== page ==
The scheduled completion of the Federal Reserve's MBS purchase program this March has created fears that rising mortgage rates will exert renewed pressure on home prices. While the program has been successful in keeping primary rates low, it has had some unanticipated effects that will impact the housing and capital markets even after outright purchases have ended.
The Fed's $1 trillion or so of net purchases last year were concentrated in 30-year conventional coupons, with FNMAs comprising roughly 57% of the total. Their conventional purchases have ranged across the coupon stack; 4s and 4.5s comprised 56% of their net buying, with the remainder concentrated in 5s and 5.5s.
By spreading their purchases across the coupon stack, the Fed avoided the types of distortions that would have resulted from limiting their activity to current coupons. However, their net purchases had a major impact on market liquidity, particularly for non-production coupons. For example, the net supply (i.e., new issuance less runoff) of FNMA 5.5s was negative $119 billion for all of 2009, reflecting both limited new issuance and relatively fast prepayment speeds for the in-the-money coupon. The Fed's purchase of an additional $150 billion of the coupon means that a total of $268 billion in FNMA 5.5s were removed from the market last year.
This has clearly impacted liquidity in conventional MBS with 5% and higher coupons, all of which had negative net supply after accounting for the Fed's activities. This has manifested itself in both very tight dollar roll markets (with 5s and 5.5s consistently trading to negative costs of funds after Labor Day), and talk of large and persistent fails.
As a result, the Fed was obliged to aggressively sell dollar rolls for 5s and 5.5s last fall, despite the fact that this fund-draining activity is contrary to the goal of "quantitative easing." With conforming mortgage rates remaining close to historical lows, there is little prospect of additional supply in higher coupons. This suggests that liquidity issues in these coupons will persist, and may force the Fed to continue trading dollar rolls even after the outright purchases of MBS end.
However, the MBS purchase program improved the risk profile of the fixed-income markets by transferring risk to the Fed's balance sheet. Using Yield Book effective durations, I estimated that the Fed pulled the equivalent of about $660 billion in 10-year Treasurys out of the MBS market last year. This ultimately dampened the duration swings resulting from market moves and reduced the volume of hedging trades necessary for investors to collectively maintain portfolio durations. The analysis suggests that $44 billion fewer 10-years would need to be sold in a 25-basis-point rise in rates, while roughly $85 billion less 10-years would need to be purchased in a comparable rally.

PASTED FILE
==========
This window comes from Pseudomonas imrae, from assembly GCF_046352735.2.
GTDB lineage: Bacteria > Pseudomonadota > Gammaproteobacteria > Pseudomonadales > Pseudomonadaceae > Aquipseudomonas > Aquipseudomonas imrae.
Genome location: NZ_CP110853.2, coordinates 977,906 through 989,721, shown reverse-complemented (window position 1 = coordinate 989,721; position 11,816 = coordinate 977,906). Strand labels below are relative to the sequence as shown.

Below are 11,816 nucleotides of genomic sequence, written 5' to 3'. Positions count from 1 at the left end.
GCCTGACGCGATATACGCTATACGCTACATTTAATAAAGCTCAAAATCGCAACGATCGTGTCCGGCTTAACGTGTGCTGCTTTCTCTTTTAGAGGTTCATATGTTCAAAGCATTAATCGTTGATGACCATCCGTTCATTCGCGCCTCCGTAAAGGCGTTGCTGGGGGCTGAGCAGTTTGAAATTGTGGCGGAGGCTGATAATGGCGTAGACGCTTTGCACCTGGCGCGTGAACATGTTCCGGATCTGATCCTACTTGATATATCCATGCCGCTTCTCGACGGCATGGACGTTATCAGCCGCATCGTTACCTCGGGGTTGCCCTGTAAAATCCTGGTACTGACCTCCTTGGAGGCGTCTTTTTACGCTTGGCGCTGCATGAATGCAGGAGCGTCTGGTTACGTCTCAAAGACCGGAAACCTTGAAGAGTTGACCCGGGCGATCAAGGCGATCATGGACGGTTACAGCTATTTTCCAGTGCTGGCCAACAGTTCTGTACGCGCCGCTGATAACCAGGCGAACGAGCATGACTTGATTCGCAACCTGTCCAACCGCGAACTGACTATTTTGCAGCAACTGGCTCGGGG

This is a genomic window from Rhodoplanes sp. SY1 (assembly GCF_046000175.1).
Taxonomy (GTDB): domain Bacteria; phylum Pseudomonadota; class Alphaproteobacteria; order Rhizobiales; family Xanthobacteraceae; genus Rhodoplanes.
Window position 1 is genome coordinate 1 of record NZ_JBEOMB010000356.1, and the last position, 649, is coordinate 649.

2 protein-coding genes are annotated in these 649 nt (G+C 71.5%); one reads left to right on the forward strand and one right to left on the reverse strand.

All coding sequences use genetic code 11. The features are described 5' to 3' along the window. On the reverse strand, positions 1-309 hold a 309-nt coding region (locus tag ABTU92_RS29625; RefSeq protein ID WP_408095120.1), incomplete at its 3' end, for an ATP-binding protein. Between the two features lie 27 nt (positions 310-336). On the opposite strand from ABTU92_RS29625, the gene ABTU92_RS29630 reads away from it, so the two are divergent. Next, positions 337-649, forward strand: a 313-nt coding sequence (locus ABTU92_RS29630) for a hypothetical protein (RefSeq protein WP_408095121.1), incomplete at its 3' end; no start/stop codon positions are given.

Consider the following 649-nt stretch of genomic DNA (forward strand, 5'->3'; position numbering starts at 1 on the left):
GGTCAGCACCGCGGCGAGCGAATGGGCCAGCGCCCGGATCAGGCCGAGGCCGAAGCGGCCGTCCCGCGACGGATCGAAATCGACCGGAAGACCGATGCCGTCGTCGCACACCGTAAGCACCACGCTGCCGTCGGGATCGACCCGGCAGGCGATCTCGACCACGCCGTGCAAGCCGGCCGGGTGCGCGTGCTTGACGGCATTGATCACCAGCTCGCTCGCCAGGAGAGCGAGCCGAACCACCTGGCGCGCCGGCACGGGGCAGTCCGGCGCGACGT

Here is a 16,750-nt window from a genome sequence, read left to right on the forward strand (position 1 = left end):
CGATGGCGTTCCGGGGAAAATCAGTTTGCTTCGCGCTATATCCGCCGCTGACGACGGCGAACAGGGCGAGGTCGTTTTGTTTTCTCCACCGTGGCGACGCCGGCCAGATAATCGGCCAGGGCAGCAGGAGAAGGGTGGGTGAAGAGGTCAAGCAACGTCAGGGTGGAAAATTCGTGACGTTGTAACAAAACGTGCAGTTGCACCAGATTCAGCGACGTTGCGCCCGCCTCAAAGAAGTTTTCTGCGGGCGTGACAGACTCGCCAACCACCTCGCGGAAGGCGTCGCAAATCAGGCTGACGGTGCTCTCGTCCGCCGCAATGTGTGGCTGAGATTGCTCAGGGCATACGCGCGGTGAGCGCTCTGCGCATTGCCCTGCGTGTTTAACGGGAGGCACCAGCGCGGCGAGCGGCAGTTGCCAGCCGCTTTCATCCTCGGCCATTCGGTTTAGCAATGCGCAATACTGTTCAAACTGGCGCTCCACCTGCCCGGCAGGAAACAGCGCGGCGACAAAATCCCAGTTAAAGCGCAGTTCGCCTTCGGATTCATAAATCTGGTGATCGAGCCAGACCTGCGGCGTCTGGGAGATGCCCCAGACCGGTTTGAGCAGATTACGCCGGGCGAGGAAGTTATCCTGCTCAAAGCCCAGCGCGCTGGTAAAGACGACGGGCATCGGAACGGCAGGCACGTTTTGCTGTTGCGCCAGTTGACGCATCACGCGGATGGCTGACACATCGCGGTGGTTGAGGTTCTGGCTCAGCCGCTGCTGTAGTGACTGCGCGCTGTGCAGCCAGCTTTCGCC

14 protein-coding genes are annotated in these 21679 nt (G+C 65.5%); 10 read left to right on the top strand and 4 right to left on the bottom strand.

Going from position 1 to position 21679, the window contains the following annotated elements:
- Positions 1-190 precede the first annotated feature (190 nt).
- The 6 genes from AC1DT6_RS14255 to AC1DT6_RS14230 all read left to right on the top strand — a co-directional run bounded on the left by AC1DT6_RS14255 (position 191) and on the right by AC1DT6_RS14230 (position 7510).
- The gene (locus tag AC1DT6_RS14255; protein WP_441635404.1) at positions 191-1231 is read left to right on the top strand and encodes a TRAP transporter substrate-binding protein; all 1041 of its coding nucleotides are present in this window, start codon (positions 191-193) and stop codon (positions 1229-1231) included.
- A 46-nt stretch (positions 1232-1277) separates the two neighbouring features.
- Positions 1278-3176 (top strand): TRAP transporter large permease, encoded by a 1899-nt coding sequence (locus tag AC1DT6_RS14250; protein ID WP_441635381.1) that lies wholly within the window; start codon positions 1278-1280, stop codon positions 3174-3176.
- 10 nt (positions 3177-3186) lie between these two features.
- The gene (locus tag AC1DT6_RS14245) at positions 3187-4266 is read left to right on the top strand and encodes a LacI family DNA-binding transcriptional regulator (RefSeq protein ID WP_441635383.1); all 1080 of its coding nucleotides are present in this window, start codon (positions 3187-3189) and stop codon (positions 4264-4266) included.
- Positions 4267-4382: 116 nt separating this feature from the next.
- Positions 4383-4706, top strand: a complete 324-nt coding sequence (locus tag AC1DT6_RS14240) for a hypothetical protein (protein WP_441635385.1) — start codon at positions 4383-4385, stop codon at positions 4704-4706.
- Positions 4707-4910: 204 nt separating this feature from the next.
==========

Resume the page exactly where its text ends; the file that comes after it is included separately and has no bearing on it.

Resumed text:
Interestingly, the reduction in the negative convexity of the fixed income markets was associated with declining levels of realized volatility for intermediate-maturity Treasurys over the course of last year. The 60-day standard deviation of daily changes in the 10-year Treasury's yield declined from around 10 basis points in July to less than six basis points by the end of 2009.
In this light, the greater stability of intermediate yields was a second-order effect of the purchase program, and probably contributed at the margin to the improved valuations of MBS last year. Moreover, lower levels of realized volatility are likely to persist after the purchases end, as it may take years for issuance to replace the mortgage duration removed from the market. Therefore, some of the program's benefits to the MBS and mortgage markets may continue even after the program is terminated.
Bill Berliner is a mortgage and capital markets consultant based in Southern California. His Web site is www.berlinerconsulting.net.
(c) 2009 Asset Securitization Report and SourceMedia, Inc. All Rights Reserved.